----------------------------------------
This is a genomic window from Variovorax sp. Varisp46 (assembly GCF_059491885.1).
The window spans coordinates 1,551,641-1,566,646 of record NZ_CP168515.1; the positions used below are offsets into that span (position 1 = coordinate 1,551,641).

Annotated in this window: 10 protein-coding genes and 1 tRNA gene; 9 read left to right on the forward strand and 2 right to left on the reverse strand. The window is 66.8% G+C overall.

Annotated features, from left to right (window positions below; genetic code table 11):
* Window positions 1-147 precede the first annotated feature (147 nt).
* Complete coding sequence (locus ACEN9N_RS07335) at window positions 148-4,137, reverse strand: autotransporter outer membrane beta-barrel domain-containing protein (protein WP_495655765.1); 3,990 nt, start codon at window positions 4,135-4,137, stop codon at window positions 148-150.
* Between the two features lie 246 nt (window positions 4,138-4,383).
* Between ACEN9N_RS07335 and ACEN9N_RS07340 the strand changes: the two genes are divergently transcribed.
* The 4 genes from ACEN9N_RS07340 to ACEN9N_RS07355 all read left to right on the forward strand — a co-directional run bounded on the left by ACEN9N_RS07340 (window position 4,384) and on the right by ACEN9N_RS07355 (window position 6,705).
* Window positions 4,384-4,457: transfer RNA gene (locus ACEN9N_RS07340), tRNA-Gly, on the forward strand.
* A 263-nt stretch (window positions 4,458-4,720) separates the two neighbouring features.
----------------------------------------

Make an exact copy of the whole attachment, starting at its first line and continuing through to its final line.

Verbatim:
This is a genomic window from Variovorax sp. Varisp46 (assembly GCF_059491885.1).
The window spans coordinates 1,551,641-1,566,646 of record NZ_CP168515.1; the positions used below are offsets into that span (position 1 = coordinate 1,551,641).

Annotated in this window: 10 protein-coding genes and 1 tRNA gene; 9 read left to right on the forward strand and 2 right to left on the reverse strand. The window is 66.8% G+C overall.

Annotated features, from left to right (window positions below; genetic code table 11):
* Window positions 1-147 precede the first annotated feature (147 nt).
* Complete coding sequence (locus ACEN9N_RS07335) at window positions 148-4,137, reverse strand: autotransporter outer membrane beta-barrel domain-containing protein (protein WP_495655765.1); 3,990 nt, start codon at window positions 4,135-4,137, stop codon at window positions 148-150.
* Between the two features lie 246 nt (window positions 4,138-4,383).
* Between ACEN9N_RS07335 and ACEN9N_RS07340 the strand changes: the two genes are divergently transcribed.
* The 4 genes from ACEN9N_RS07340 to ACEN9N_RS07355 all read left to right on the forward strand — a co-directional run bounded on the left by ACEN9N_RS07340 (window position 4,384) and on the right by ACEN9N_RS07355 (window position 6,705).
* Window positions 4,384-4,457: transfer RNA gene (locus ACEN9N_RS07340), tRNA-Gly, on the forward strand.
* A 263-nt stretch (window positions 4,458-4,720) separates the two neighbouring features.